Your browser doesn't support javascript.
loading
Mostrar: 20 | 50 | 100
Resultados 1 - 20 de 211
Filtrar
1.
J Am Heart Assoc ; : e023131, 2021 Nov 15.
Artigo em Inglês | MEDLINE | ID: mdl-34779224

RESUMO

Background Degenerative aortic valve (AoV) disease and resulting aortic stenosis are major clinical health problems. Murine models of valve disease are rare, resulting in a translational knowledge gap on underlying mechanisms, functional consequences, and potential therapies. Naïve New Zealand obese (NZO) mice were recently found to have a dramatic decline of left ventricular (LV) function at early age. Therefore, we aimed to identify the underlying cause of reduced LV function in NZO mice. Methods and Results Cardiac function and pulmonary hemodynamics of NZO and age-matched C57BL/6J mice were monitored by serial echocardiographic examinations. AoVs in NZO mice demonstrated extensive thickening, asymmetric aortic leaflet formation, and cartilaginous transformation of the valvular stroma. Doppler echocardiography of the aorta revealed increased peak velocity profiles, holodiastolic flow reversal, and dilatation of the ascending aorta, consistent with aortic stenosis and regurgitation. Compensated LV hypertrophy deteriorated to decompensated LV failure and remodeling, as indicated by increased LV mass, interstitial fibrosis, and inflammatory cell infiltration. Elevated LV pressures in NZO mice were associated with lung congestion and cor pulmonale, evident as right ventricular dilatation, decreased right ventricular function, and increased mean right ventricular systolic pressure, indicative for the development of pulmonary hypertension and ultimately right ventricular failure. Conclusions NZO mice demonstrate as a novel murine model to spontaneously develop degenerative AoV disease, aortic stenosis, and the associated end organ damages of both ventricles and the lung. Closely mimicking the clinical scenario of degenerative AoV disease, the model may facilitate a better mechanistic understanding and testing of novel treatment strategies in degenerative AoV disease.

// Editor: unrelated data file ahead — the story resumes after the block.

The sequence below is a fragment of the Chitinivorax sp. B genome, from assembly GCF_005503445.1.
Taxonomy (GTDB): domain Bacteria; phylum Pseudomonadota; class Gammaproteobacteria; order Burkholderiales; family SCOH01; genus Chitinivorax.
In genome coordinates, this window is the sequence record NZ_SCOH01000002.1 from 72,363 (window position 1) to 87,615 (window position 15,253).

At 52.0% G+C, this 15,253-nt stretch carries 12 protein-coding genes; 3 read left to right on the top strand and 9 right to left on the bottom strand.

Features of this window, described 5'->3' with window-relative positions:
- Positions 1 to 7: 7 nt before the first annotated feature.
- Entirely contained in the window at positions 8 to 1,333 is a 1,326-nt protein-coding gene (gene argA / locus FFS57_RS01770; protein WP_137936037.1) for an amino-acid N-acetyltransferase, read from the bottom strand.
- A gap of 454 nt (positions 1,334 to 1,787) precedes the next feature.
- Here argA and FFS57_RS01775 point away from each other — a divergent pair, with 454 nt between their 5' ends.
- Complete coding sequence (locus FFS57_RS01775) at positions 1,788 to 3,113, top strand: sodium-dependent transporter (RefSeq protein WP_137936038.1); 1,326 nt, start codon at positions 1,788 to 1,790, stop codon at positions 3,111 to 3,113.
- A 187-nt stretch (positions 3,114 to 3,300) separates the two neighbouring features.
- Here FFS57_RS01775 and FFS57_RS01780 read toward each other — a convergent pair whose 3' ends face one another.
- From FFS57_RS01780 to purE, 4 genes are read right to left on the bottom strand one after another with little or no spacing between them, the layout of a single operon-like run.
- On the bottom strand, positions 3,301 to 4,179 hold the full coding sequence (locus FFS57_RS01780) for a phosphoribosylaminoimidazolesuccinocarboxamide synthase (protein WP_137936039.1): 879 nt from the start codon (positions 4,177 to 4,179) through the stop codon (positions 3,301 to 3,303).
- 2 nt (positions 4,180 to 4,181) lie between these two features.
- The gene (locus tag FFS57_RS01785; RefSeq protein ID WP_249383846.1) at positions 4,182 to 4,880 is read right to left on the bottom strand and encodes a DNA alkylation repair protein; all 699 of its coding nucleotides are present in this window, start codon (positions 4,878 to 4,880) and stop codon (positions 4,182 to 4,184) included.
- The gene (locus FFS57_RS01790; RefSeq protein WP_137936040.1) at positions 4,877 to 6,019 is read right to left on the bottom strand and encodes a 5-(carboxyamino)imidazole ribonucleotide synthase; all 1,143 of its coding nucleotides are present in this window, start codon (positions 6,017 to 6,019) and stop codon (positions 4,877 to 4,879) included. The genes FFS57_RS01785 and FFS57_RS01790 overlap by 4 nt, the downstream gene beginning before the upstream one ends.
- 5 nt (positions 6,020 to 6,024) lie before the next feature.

3.
Cardiovasc Res ; 2021 Oct 20.
Artigo em Inglês | MEDLINE | ID: mdl-34668529

RESUMO